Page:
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February 02, 2022
In simple terms, a non-disclosure agreement (commonly referred to as an ‘NDA’) constitutes a written agreement between two parties or entities, wherein one party prohibits the other from sharing any confidential information exchanged between them, or such prohibition can be mutually applicable to both the parties.
NDA’s are commonly used in various forms in standard business practices and can prove to be quite effective in the following instances:
Consequences for Breach
The possible consequences for breach of an NDA depend on the terms of the NDA agreement itself. For instances, the NDA may estimate pre-liquidated damages, i.e. the parties to the agreement have included within the agreement the estimated financial damages that are to be paid in case any party breaches the terms of the NDA. In other instances, it could be a case of un-liquidated damages, wherein it would be subject to the Court’s discretion to award the estimated damages in accordance with the extend of damages suffered by the non-breaching.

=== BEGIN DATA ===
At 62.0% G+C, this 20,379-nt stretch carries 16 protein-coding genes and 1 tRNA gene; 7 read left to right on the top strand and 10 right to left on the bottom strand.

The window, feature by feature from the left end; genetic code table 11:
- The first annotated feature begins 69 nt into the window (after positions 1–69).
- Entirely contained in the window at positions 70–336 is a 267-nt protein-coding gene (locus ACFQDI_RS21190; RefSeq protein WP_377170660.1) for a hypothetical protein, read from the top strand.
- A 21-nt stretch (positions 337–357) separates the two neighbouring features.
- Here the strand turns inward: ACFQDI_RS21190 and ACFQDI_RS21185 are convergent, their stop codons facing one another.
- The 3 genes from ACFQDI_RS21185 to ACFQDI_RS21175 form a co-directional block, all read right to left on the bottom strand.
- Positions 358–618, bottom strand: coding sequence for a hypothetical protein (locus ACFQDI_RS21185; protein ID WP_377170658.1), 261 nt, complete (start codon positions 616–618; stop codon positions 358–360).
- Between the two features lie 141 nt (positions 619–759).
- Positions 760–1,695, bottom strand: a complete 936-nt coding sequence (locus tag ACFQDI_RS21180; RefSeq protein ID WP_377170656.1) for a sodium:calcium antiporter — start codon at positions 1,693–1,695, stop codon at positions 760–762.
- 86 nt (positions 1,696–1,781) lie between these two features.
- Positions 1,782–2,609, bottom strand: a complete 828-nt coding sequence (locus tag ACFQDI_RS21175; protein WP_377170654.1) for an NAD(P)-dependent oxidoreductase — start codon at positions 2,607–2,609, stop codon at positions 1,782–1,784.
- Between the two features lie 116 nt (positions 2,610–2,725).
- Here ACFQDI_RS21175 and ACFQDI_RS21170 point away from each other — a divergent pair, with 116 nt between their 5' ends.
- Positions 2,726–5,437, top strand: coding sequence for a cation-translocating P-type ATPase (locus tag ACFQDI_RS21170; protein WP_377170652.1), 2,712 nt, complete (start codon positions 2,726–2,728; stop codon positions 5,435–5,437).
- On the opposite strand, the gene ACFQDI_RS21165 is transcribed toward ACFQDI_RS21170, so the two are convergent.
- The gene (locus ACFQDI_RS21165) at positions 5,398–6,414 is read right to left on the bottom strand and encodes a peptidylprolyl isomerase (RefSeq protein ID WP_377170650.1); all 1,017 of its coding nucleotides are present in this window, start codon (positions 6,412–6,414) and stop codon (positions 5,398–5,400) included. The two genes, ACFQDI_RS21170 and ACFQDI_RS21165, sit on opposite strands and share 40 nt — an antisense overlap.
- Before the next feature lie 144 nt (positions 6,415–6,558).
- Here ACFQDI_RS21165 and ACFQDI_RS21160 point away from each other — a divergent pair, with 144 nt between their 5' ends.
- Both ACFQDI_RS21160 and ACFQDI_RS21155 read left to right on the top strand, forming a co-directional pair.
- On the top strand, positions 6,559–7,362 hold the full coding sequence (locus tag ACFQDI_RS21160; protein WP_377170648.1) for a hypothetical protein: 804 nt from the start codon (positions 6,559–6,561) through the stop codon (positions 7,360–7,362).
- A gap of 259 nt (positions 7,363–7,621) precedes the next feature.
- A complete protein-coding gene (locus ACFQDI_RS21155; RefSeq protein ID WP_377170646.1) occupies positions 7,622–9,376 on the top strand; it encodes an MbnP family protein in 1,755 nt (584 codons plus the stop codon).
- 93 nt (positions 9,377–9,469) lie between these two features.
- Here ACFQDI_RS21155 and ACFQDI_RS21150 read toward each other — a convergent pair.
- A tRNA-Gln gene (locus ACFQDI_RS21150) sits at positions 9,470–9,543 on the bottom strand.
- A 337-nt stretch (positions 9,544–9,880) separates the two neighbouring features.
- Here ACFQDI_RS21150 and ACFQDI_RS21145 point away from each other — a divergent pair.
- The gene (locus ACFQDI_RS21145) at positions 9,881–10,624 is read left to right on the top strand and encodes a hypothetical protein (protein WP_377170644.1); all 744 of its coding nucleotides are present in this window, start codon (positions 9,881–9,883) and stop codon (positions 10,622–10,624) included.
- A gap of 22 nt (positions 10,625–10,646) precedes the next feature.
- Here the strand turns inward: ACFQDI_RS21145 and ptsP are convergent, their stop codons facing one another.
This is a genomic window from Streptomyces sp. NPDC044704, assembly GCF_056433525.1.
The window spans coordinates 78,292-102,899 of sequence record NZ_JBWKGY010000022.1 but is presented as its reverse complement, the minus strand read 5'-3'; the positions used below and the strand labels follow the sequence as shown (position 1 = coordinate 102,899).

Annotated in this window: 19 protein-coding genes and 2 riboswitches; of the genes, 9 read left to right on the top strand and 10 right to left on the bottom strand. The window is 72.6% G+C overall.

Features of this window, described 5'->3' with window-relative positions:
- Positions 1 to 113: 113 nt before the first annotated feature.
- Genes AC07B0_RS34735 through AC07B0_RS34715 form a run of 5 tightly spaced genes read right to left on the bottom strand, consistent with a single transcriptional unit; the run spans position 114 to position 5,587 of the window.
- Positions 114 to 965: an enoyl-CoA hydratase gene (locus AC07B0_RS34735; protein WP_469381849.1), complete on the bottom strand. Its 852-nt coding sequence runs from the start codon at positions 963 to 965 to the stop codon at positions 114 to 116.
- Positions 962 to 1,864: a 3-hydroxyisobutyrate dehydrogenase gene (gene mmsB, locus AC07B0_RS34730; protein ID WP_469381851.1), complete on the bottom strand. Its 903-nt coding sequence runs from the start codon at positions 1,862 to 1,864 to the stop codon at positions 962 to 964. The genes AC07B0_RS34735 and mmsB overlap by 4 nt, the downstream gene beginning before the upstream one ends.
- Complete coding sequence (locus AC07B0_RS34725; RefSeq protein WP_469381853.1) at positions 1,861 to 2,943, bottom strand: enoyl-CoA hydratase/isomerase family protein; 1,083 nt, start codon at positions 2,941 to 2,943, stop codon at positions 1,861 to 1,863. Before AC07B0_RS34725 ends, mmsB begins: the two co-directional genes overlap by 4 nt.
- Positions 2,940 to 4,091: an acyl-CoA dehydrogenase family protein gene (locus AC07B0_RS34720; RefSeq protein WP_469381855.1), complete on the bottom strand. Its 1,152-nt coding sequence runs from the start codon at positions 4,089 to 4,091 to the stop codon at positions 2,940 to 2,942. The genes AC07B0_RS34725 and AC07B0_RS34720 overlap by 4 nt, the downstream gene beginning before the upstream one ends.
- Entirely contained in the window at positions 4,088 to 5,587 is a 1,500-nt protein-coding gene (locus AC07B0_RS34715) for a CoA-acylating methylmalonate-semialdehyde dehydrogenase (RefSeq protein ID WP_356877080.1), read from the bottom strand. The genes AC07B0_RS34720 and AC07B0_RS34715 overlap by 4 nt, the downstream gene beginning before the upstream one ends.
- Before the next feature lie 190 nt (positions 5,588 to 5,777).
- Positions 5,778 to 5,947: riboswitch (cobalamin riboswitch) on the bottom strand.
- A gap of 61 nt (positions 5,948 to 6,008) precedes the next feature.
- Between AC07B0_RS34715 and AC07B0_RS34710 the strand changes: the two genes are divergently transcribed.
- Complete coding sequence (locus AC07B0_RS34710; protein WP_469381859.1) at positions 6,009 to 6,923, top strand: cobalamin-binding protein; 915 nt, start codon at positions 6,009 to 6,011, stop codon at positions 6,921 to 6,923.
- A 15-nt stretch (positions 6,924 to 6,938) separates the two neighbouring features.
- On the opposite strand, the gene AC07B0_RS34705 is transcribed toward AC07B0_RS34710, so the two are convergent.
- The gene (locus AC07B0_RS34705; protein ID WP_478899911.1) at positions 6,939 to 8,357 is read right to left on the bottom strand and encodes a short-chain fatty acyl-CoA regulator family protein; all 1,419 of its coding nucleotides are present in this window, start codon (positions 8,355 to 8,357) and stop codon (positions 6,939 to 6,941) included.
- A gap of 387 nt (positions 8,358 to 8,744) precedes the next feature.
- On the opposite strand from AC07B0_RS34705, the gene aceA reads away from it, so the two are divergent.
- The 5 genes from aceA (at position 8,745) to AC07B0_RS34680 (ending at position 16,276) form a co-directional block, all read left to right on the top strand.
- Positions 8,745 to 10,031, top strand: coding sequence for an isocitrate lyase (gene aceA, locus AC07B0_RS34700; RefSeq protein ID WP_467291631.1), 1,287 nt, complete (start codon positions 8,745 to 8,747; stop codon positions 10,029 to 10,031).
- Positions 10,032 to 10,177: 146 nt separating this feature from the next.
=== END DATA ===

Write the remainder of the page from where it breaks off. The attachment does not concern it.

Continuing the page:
NDA’s are very commonly used in the UAE, especially in the form of a ‘mutual NDA’ exchanged between parties who are engaged in joint ventures, which involve sharing of proprietary information. Similarly, NDA’s are also routinely used in employment contracts, especially in the technical industries for highly skilled employees. Breach of an NDA whether intentionally or otherwise, can often lead to costly litigation and unfavorable outcomes. Therefore, entities employ proper mechanisms and cross-checks to ensure complete compliance with the terms.